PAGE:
There is no proof in the record that the City intended to define the duties, rights, and liabilities of parties to public liability, property damage, or renter pilot insurance contracts.   The standards do not attempt to define contract terms, create coverage, protect third-party beneficiaries (other than the City itself), or require specific policy terms as a matter of law.   We conclude that the standards are not incorporated as terms of the insurance policy;  therefore, the policy does not provide renter pilot insurance as a matter of law.

B. The Existence of Non-delegable Duties

Appellants assert that (1) Lease # 1 created a non-delegable duty for Aero to carry renter pilot insurance;  (2) Aero attempted to impermissibly delegate this duty to Bell Flight;  (3) because Lloyds certified that it insured Aero, Lloyds had a duty to provide this “mandatory” renter pilot insurance;  and (4) therefore, as a matter of law, the policy provides renter pilot insurance extending not only to Aero, but also to Bell Flight, and Bell Flight's customers.   We reject this analysis.

(1) Franchise Analysis

 Appellants argue that Lease # 1 constitutes a “franchise,” which makes Aero strictly liable for all aeronautical activities authorized by Lease # 1, irrespective of who is conducting those activities.

A franchise is a special privilege conferred by government upon an individual or organization which does not belong to the citizenry at large, and in which activity one otherwise could not engage without the franchise.

Franchises under Texas case law generally take the form of utilities, or other monopolies, created to further the public interest.   Moreover, there must exist a contract between grantor and grantee which is mutually binding and enforceable.   Whether an instrument, ordinance, or contract amounts to a franchise depends largely upon the manner of its performance in compliance with its terms.

․ One who claims a franchise right or privilege in derogation of the common rights of the public must prove his title thereto by a grant clearly and definitely expressed, and cannot enlarge it by equivocal or doubtful provisions or probable inferences.

State Operating Contractors ABS Emissions, Inc. v. Operating Contractors/State 985 S.W.2d 646, 653 (Tex.App.-Austin 1999, pet. denied) (citations omitted).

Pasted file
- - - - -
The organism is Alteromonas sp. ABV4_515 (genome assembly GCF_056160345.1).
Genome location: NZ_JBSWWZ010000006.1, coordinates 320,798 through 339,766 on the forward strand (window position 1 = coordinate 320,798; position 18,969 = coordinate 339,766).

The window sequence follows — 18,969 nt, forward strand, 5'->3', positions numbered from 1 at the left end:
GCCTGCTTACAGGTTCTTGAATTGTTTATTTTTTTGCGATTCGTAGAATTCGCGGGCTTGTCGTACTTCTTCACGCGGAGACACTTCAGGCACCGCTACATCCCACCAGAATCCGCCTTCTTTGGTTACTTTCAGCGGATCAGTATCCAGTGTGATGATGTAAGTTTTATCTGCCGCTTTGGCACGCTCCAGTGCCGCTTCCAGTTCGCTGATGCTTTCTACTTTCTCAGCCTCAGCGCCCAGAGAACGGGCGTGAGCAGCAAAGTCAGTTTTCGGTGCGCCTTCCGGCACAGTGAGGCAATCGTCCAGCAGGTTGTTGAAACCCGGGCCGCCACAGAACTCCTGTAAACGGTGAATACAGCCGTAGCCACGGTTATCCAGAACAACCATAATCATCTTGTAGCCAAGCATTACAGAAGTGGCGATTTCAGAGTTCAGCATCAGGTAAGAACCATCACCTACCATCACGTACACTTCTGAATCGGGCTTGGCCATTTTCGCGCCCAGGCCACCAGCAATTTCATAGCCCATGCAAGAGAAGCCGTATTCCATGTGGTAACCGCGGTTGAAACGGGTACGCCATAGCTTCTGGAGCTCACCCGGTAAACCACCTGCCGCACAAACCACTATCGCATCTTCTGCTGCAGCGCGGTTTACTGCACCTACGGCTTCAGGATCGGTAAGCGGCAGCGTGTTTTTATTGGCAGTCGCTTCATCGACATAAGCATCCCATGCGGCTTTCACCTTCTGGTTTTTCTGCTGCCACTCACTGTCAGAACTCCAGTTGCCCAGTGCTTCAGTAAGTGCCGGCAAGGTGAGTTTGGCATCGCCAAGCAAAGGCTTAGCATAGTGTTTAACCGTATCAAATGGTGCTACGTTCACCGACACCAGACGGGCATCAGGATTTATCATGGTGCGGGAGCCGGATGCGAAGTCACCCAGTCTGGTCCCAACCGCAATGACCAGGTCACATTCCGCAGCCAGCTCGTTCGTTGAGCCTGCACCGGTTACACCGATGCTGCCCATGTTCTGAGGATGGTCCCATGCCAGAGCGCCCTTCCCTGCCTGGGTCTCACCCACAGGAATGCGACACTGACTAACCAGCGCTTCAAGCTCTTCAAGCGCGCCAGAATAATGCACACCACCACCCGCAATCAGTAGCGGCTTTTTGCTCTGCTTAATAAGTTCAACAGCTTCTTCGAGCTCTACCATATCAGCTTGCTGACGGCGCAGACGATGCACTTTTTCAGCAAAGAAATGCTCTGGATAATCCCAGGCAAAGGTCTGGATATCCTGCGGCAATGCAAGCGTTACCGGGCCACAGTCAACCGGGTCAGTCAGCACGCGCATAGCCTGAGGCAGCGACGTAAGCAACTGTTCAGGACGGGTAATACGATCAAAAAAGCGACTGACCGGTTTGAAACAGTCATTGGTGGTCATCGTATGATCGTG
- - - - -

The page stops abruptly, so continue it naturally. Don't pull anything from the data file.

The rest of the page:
We note that Lease # 1 “grant[s] to [Aero] the non-exclusive right and privilege to conduct business normally provided by a Fixed Base Operator on Airport.”  (Emphasis added.)   This grant was “conditioned upon the right to use said public airport facilities in common with others authorized to do so.”  (Emphasis added.)   There is no indication that either the City or Aero considered Lease # 1 the grant of an exclusive franchise.   Not only do we reject the argument that Lease # 1 created an exclusive franchise, we note that, as in Operating Contractors, any putative franchise runs only to the grantee, in this case Aero, that contracted with the legislative body, the City. See id.   Lloyds was not a party to either Lease # 1 or Lease # 2, had no duty to inspect the leases, and had no contractual relationship with either the City or Bell Flight.   Appellants do not assert that Lloyds was granted a franchise.   Any case against Lloyds rises or falls based on the express terms of the insurance policy and the certificate.

(2) Contract Analysis

 Appellants' assertion that Aero was required to carry renter pilot insurance is contradicted by a careful reading of Lease # 1 and the standards.   Article VI of Lease # 1 governs insurance matters and expressly provides as follows:

The Lessee shall secure public liability and property damage insurance in which the City shall be named an additional insured with the Lessee․ Said insurance shall protect the City against any and all liability for death, injury, loss or damage arising out of any of the following conditions:

1.  The negligent operation of Lessee's equipment at or about the Airport, or for

2 The negligence of Lessee's agents, servants or employees.

Such policy or policies shall be for not less than the amount of $1,000,000 combined single limit and ․ shall be held for the benefit of the parties as their respective interests may appear.

In addition, Aero was required to carry hangar keepers liability, fire, and extended coverage.   The terms of Lease # 1 did not require Aero to carry renter pilot insurance.   Appellants do not assert that the accident occurred in the “negligent operation of [Aero's] equipment.” 4

As noted above, the standards were expressly incorporated as terms of Lease # 1 and as a result, bound Aero. The standards are comprised of eleven discrete sections defining the specific requirements for lessees engaging in various aeronautical activities. The standards require that (1) every lessee carry public liability and property damage insurance naming the City as an additional insured;  (2) lessees engaging in aircraft rental, flight training, or flying clubs carry renter pilot insurance;  (3) lessees engaging in two or more commercial aeronautical activities carry “each type of insurance required for the specific activity.”   Aero did not engage in any aeronautical activity requiring renter pilot insurance under the standards.5